Lawsuit: Sheriff
allowed gay heart attack victim to die

A gay man from
Welch, W.Va., died of a heart attack after the police
chief there physically prevented his friend from performing
CPR because the chief falsely believed the man was
HIV-positive, the American Civil Liberties Union said
in a lawsuit filed on Thursday. The federal
discrimination suit was filed on behalf of the surviving
family members of Claude Green Jr.

"I'm heartbroken
that I have lost my son over such ignorance and
bigotry," said Helen Green, mother of Claude, who died at
the age of 43. "I can't understand how someone who is
supposed to protect the people of Welch could
physically block another human from saving my son's
life. It's always difficult for a mother to lose a child,
but to have lost my son so needlessly will be with me
for the rest of my life."

The ACLU filed
the lawsuit in the U.S. district court for the southern
district of West Virginia against the city of Welch and
Robert K. Bowman, Welch's chief of police. The lawsuit
charges that Bowman discriminated against Green by
preventing others from providing lifesaving medical care
to Green because of his sexual orientation and perceived HIV
status. The lawsuit also charges that Bowman violated
the Americans With Disabilities Act by discriminating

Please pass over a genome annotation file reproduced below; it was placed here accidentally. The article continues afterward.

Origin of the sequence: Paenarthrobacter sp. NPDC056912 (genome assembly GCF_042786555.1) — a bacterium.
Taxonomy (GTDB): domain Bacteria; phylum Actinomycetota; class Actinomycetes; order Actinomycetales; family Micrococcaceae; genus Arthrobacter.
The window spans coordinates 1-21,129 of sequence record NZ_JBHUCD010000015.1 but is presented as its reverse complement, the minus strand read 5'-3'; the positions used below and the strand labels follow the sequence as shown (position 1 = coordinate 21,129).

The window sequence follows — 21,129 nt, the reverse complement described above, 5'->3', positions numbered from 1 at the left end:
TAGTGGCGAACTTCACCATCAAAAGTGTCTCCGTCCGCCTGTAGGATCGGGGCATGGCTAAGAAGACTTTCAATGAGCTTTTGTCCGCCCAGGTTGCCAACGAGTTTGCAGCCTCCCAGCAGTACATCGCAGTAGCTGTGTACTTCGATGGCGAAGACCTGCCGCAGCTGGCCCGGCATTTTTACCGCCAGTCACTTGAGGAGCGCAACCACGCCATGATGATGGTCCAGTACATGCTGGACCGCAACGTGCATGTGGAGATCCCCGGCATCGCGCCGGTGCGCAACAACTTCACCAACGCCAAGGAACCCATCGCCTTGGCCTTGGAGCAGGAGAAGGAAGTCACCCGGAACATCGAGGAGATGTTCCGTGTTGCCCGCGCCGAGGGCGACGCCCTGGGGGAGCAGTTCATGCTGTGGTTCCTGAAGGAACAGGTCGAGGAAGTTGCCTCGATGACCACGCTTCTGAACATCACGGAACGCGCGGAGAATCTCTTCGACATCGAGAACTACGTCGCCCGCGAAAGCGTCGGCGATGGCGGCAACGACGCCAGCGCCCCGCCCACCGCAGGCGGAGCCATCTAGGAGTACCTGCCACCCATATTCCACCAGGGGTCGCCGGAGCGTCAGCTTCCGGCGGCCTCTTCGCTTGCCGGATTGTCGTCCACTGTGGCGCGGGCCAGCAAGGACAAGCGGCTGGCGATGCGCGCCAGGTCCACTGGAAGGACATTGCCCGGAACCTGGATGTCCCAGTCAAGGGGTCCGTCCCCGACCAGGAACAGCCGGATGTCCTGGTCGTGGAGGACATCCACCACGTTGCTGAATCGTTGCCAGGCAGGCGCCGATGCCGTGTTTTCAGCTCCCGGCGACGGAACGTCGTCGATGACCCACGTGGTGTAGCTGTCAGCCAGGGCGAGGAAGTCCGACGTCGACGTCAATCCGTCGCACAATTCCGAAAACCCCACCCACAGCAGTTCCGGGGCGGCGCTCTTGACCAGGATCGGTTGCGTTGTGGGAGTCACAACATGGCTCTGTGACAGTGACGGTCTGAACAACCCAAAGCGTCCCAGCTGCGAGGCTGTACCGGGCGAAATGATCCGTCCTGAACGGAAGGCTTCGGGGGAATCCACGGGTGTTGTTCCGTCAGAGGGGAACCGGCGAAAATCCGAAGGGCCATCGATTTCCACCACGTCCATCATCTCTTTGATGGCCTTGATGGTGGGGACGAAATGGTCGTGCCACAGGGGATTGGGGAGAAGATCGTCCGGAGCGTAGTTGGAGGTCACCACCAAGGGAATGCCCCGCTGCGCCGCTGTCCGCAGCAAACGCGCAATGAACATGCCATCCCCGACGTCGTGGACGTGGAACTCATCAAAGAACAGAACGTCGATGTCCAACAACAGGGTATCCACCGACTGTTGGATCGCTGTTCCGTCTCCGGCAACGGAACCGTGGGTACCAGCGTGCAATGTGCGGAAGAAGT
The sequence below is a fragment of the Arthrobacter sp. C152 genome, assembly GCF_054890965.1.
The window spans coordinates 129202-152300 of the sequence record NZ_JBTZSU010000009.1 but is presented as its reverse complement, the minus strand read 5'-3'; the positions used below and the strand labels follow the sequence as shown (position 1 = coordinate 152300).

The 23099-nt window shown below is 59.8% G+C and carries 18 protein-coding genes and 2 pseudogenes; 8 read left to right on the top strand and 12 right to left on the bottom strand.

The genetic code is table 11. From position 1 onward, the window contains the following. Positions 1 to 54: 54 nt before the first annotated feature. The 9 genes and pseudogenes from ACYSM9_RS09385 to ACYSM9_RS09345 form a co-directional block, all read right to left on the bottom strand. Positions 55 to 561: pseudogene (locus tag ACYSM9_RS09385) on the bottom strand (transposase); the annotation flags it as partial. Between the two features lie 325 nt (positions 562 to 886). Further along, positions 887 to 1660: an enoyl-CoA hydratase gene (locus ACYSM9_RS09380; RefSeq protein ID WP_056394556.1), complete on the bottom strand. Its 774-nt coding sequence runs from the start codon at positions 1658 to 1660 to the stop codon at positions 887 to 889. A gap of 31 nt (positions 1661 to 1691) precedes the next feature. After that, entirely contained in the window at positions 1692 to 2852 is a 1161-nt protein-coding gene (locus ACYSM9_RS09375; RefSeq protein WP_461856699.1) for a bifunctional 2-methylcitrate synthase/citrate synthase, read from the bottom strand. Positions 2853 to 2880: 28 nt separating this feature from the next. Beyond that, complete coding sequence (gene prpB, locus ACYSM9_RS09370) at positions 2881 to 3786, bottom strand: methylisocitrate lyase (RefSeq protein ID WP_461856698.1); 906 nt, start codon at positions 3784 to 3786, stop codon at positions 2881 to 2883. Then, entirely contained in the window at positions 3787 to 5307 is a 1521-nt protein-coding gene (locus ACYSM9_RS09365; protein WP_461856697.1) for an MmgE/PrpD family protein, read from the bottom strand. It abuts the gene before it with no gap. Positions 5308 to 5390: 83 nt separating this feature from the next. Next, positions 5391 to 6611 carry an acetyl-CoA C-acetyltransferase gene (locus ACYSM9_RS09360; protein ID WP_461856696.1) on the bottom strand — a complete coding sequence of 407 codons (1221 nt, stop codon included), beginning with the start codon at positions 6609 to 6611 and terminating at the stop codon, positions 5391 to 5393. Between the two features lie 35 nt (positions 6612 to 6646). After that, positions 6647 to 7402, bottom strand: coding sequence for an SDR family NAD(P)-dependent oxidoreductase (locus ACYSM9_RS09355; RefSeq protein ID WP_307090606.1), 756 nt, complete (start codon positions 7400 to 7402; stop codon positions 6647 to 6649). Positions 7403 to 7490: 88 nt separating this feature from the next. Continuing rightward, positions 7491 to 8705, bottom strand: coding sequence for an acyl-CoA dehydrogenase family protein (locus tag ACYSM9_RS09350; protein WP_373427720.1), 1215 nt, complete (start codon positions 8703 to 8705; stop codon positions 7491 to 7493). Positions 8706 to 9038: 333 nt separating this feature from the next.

against someone he perceived to be HIV-positive.

"Bowman's actions
were a frightening abuse of power," said Rose Saxe, a
staff attorney with the ACLU's AIDS Project. "It's hard to
say what was more shameful: that Chief Bowman assumed Claude
Green was HIV-positive solely because he was gay, or
that Bowman was so ignorant about HIV that he felt you
couldn't safely perform CPR on an HIV-positive

According to the
ACLU lawsuit, Green suffered a heart attack while
driving with a friend last summer. The friend, Billy Snead,
was performing CPR by the side of the road when Bowman
arrived and told Snead to stop because Green was
HIV-positive. When Snead didn't stop the CPR, Bowman
grabbed Snead by the shoulders and physically barred Snead
from continuing CPR at a critical point in Green's
resuscitation. Snead, who had not realized at first
that Bowman was a police officer, then obeyed his

While Green
fought to stay alive, Bowman prevented anyone else from
aiding Green until EMS workers arrived approximately 10
minutes later, the suit claims. While they were
putting Green in the ambulance, Bowman informed EMS
workers that Green was HIV-positive. Although the EMS
workers ignored Bowman's warnings and performed CPR on
Green, he passed away shortly after arriving at the
hospital. He did not have HIV. (

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